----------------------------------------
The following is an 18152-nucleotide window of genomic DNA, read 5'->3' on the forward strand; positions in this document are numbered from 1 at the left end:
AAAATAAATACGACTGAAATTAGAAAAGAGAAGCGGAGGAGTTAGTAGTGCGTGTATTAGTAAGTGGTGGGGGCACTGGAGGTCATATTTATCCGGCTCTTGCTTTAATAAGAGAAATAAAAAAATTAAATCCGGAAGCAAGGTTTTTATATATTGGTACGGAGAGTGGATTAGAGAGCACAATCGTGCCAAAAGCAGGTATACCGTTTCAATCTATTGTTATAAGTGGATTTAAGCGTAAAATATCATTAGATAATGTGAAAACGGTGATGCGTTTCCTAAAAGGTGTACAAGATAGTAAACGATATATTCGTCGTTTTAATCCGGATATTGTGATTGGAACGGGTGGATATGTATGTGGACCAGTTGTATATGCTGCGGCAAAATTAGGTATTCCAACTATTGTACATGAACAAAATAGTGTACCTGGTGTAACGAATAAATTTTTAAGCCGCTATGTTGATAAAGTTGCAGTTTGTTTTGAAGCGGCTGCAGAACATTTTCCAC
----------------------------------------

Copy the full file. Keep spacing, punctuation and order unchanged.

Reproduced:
The following is an 18152-nucleotide window of genomic DNA, read 5'->3' on the forward strand; positions in this document are numbered from 1 at the left end:
AAAATAAATACGACTGAAATTAGAAAAGAGAAGCGGAGGAGTTAGTAGTGCGTGTATTAGTAAGTGGTGGGGGCACTGGAGGTCATATTTATCCGGCTCTTGCTTTAATAAGAGAAATAAAAAAATTAAATCCGGAAGCAAGGTTTTTATATATTGGTACGGAGAGTGGATTAGAGAGCACAATCGTGCCAAAAGCAGGTATACCGTTTCAATCTATTGTTATAAGTGGATTTAAGCGTAAAATATCATTAGATAATGTGAAAACGGTGATGCGTTTCCTAAAAGGTGTACAAGATAGTAAACGATATATTCGTCGTTTTAATCCGGATATTGTGATTGGAACGGGTGGATATGTATGTGGACCAGTTGTATATGCTGCGGCAAAATTAGGTATTCCAACTATTGTACATGAACAAAATAGTGTACCTGGTGTAACGAATAAATTTTTAAGCCGCTATGTTGATAAAGTTGCAGTTTGTTTTGAAGCGGCTGCAGAACATTTTCCAC